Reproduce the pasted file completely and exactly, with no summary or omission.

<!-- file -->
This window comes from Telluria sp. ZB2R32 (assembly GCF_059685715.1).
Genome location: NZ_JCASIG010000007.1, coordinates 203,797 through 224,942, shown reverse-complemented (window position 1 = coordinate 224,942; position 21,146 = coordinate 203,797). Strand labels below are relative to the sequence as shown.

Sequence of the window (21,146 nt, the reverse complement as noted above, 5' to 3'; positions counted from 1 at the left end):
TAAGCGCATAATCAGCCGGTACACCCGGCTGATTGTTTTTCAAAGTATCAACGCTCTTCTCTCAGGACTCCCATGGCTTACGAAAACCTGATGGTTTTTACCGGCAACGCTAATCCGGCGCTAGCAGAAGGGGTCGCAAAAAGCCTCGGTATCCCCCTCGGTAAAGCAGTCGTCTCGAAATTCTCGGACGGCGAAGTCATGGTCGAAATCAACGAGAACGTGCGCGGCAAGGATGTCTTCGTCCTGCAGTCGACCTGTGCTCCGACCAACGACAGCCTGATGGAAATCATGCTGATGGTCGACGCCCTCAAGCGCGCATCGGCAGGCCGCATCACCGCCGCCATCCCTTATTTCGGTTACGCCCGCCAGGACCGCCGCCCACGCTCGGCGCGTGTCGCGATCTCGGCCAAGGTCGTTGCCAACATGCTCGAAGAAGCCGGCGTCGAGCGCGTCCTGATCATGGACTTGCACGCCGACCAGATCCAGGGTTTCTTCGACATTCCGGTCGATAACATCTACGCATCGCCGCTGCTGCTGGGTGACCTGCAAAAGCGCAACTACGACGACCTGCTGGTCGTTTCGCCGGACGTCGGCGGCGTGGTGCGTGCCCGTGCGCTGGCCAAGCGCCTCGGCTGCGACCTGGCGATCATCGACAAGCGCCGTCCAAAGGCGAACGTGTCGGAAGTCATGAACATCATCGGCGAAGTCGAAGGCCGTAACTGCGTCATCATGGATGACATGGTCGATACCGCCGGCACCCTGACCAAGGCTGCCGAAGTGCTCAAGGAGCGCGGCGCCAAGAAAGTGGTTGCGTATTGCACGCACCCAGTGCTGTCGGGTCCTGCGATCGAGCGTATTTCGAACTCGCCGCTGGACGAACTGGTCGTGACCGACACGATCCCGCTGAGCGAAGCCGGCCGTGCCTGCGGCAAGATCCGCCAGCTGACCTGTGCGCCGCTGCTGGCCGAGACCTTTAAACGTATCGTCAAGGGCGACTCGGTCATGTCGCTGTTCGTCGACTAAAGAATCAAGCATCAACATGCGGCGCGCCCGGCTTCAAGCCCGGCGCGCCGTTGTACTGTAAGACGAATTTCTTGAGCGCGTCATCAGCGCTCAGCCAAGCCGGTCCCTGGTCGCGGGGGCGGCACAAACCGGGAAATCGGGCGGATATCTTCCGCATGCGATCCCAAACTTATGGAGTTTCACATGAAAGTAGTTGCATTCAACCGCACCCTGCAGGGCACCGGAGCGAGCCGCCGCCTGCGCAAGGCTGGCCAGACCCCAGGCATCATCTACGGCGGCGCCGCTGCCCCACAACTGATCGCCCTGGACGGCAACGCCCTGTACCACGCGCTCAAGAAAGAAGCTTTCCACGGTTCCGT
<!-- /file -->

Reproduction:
This window comes from Telluria sp. ZB2R32 (assembly GCF_059685715.1).
Genome location: NZ_JCASIG010000007.1, coordinates 203,797 through 224,942, shown reverse-complemented (window position 1 = coordinate 224,942; position 21,146 = coordinate 203,797). Strand labels below are relative to the sequence as shown.

Sequence of the window (21,146 nt, the reverse complement as noted above, 5' to 3'; positions counted from 1 at the left end):
TAAGCGCATAATCAGCCGGTACACCCGGCTGATTGTTTTTCAAAGTATCAACGCTCTTCTCTCAGGACTCCCATGGCTTACGAAAACCTGATGGTTTTTACCGGCAACGCTAATCCGGCGCTAGCAGAAGGGGTCGCAAAAAGCCTCGGTATCCCCCTCGGTAAAGCAGTCGTCTCGAAATTCTCGGACGGCGAAGTCATGGTCGAAATCAACGAGAACGTGCGCGGCAAGGATGTCTTCGTCCTGCAGTCGACCTGTGCTCCGACCAACGACAGCCTGATGGAAATCATGCTGATGGTCGACGCCCTCAAGCGCGCATCGGCAGGCCGCATCACCGCCGCCATCCCTTATTTCGGTTACGCCCGCCAGGACCGCCGCCCACGCTCGGCGCGTGTCGCGATCTCGGCCAAGGTCGTTGCCAACATGCTCGAAGAAGCCGGCGTCGAGCGCGTCCTGATCATGGACTTGCACGCCGACCAGATCCAGGGTTTCTTCGACATTCCGGTCGATAACATCTACGCATCGCCGCTGCTGCTGGGTGACCTGCAAAAGCGCAACTACGACGACCTGCTGGTCGTTTCGCCGGACGTCGGCGGCGTGGTGCGTGCCCGTGCGCTGGCCAAGCGCCTCGGCTGCGACCTGGCGATCATCGACAAGCGCCGTCCAAAGGCGAACGTGTCGGAAGTCATGAACATCATCGGCGAAGTCGAAGGCCGTAACTGCGTCATCATGGATGACATGGTCGATACCGCCGGCACCCTGACCAAGGCTGCCGAAGTGCTCAAGGAGCGCGGCGCCAAGAAAGTGGTTGCGTATTGCACGCACCCAGTGCTGTCGGGTCCTGCGATCGAGCGTATTTCGAACTCGCCGCTGGACGAACTGGTCGTGACCGACACGATCCCGCTGAGCGAAGCCGGCCGTGCCTGCGGCAAGATCCGCCAGCTGACCTGTGCGCCGCTGCTGGCCGAGACCTTTAAACGTATCGTCAAGGGCGACTCGGTCATGTCGCTGTTCGTCGACTAAAGAATCAAGCATCAACATGCGGCGCGCCCGGCTTCAAGCCCGGCGCGCCGTTGTACTGTAAGACGAATTTCTTGAGCGCGTCATCAGCGCTCAGCCAAGCCGGTCCCTGGTCGCGGGGGCGGCACAAACCGGGAAATCGGGCGGATATCTTCCGCATGCGATCCCAAACTTATGGAGTTTCACATGAAAGTAGTTGCATTCAACCGCACCCTGCAGGGCACCGGAGCGAGCCGCCGCCTGCGCAAGGCTGGCCAGACCCCAGGCATCATCTACGGCGGCGCCGCTGCCCCACAACTGATCGCCCTGGACGGCAACGCCCTGTACCACGCGCTCAAGAAAGAAGCTTTCCACGGTTCCGT